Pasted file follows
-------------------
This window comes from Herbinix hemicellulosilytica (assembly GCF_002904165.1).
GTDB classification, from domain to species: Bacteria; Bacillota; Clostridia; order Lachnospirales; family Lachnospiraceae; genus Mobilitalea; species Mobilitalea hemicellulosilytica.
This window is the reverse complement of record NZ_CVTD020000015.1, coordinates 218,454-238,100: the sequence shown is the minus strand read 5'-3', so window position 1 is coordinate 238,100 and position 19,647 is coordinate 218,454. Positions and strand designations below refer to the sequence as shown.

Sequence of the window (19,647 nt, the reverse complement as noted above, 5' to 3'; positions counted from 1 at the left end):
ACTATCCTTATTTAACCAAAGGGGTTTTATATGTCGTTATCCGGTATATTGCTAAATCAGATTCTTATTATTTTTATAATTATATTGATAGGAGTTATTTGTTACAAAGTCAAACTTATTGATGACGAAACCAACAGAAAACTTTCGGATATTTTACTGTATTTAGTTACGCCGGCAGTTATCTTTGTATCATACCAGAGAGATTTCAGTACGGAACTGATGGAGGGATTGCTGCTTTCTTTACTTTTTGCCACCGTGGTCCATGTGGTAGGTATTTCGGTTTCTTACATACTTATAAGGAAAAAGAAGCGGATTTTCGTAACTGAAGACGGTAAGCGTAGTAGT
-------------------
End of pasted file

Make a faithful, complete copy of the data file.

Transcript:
This window comes from Herbinix hemicellulosilytica (assembly GCF_002904165.1).
GTDB classification, from domain to species: Bacteria; Bacillota; Clostridia; order Lachnospirales; family Lachnospiraceae; genus Mobilitalea; species Mobilitalea hemicellulosilytica.
This window is the reverse complement of record NZ_CVTD020000015.1, coordinates 218,454-238,100: the sequence shown is the minus strand read 5'-3', so window position 1 is coordinate 238,100 and position 19,647 is coordinate 218,454. Positions and strand designations below refer to the sequence as shown.

Sequence of the window (19,647 nt, the reverse complement as noted above, 5' to 3'; positions counted from 1 at the left end):
ACTATCCTTATTTAACCAAAGGGGTTTTATATGTCGTTATCCGGTATATTGCTAAATCAGATTCTTATTATTTTTATAATTATATTGATAGGAGTTATTTGTTACAAAGTCAAACTTATTGATGACGAAACCAACAGAAAACTTTCGGATATTTTACTGTATTTAGTTACGCCGGCAGTTATCTTTGTATCATACCAGAGAGATTTCAGTACGGAACTGATGGAGGGATTGCTGCTTTCTTTACTTTTTGCCACCGTGGTCCATGTGGTAGGTATTTCGGTTTCTTACATACTTATAAGGAAAAAGAAGCGGATTTTCGTAACTGAAGACGGTAAGCGTAGTAGT